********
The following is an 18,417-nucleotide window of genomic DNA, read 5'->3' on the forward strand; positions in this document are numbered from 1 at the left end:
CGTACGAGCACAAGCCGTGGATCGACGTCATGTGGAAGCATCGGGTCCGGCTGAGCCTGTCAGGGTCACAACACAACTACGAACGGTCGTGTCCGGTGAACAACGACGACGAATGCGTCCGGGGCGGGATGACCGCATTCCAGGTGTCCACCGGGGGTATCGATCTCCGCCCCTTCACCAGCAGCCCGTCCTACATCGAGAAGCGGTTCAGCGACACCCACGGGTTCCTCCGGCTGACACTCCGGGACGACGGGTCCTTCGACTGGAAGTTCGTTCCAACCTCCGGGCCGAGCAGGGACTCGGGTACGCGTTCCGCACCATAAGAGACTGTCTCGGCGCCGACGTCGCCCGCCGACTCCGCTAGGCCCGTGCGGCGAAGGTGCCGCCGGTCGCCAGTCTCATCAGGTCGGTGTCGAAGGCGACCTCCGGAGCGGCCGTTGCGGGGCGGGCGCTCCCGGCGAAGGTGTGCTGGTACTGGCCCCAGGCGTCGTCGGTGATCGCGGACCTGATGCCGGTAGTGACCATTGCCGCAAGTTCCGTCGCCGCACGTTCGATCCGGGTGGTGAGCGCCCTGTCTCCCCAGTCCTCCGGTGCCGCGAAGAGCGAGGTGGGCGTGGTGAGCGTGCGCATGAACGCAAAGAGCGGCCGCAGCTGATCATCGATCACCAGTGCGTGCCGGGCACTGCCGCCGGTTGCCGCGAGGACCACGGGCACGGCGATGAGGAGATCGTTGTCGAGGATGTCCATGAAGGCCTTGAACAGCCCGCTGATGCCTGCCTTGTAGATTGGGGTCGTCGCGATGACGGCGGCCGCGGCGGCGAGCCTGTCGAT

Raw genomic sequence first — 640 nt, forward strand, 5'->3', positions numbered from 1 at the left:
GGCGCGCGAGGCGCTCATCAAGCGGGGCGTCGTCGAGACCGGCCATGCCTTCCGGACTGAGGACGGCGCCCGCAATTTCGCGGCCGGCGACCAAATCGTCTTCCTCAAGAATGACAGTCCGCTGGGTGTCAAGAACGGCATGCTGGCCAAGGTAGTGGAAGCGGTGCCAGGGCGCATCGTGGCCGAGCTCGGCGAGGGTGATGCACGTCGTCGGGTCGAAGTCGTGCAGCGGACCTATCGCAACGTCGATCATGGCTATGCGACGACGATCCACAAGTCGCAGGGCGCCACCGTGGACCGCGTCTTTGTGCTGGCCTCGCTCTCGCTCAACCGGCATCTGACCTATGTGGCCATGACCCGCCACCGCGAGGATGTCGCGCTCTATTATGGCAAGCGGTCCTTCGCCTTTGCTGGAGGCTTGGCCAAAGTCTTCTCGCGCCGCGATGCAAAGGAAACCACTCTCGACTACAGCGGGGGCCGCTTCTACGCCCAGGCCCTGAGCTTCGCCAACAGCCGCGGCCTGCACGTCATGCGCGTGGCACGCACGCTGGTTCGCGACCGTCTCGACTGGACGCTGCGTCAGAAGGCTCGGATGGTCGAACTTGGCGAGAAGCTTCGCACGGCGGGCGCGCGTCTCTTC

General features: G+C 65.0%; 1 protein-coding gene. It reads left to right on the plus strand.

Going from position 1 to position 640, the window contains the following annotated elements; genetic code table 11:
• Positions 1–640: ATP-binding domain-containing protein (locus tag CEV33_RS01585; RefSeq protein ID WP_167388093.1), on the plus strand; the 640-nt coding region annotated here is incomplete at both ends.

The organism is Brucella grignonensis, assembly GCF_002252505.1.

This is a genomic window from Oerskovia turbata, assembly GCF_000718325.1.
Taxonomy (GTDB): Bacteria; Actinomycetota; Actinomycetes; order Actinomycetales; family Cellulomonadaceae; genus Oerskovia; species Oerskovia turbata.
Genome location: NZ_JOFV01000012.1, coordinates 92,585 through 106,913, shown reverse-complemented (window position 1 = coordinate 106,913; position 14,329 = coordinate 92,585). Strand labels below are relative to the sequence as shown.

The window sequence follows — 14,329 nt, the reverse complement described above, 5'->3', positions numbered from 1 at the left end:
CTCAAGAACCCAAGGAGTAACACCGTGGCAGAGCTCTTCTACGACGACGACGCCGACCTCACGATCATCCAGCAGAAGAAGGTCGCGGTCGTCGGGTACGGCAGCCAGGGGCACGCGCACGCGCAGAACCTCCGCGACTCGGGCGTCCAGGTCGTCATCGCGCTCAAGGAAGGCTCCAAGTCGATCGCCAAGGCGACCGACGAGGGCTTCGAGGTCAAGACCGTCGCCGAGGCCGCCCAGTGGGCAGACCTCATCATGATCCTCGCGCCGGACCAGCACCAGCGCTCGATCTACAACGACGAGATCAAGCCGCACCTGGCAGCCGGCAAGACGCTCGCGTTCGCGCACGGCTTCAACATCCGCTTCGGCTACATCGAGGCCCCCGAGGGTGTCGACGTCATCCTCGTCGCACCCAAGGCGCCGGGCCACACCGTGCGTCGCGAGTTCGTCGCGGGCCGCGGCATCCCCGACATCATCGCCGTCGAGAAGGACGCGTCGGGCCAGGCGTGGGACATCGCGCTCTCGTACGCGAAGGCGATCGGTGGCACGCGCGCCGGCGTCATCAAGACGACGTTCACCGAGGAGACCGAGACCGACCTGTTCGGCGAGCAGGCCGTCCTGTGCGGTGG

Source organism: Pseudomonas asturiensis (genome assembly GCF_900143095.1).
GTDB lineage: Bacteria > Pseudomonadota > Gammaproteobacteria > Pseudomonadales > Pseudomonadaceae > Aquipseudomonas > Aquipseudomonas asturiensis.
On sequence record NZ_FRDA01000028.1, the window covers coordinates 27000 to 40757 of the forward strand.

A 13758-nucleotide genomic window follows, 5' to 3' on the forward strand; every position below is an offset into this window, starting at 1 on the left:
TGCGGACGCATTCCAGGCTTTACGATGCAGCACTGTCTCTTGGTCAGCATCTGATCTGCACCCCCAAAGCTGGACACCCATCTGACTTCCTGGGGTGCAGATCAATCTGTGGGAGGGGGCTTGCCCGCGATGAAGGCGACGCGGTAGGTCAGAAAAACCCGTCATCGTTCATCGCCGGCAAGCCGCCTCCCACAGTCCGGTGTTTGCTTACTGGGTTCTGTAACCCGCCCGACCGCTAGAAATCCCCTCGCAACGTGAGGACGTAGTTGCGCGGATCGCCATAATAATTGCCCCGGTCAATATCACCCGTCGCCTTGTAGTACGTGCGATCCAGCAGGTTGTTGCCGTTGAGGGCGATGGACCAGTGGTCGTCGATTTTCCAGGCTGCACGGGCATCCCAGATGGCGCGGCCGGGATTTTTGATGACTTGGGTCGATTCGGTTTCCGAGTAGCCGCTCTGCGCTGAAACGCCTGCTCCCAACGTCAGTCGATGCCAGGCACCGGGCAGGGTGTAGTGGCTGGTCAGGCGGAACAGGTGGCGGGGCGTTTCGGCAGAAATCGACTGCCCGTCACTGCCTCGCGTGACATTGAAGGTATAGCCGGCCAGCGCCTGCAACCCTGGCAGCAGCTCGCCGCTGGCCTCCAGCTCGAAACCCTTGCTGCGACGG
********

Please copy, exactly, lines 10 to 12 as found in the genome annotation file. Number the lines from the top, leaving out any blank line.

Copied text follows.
Taxonomy (GTDB): Bacteria; Actinomycetota; Actinomycetes; order Actinomycetales; family Cellulomonadaceae; genus Oerskovia; species Oerskovia turbata.
Genome location: NZ_JOFV01000012.1, coordinates 92,585 through 106,913, shown reverse-complemented (window position 1 = coordinate 106,913; position 14,329 = coordinate 92,585). Strand labels below are relative to the sequence as shown.

The window sequence follows — 14,329 nt, the reverse complement described above, 5'->3', positions numbered from 1 at the left end: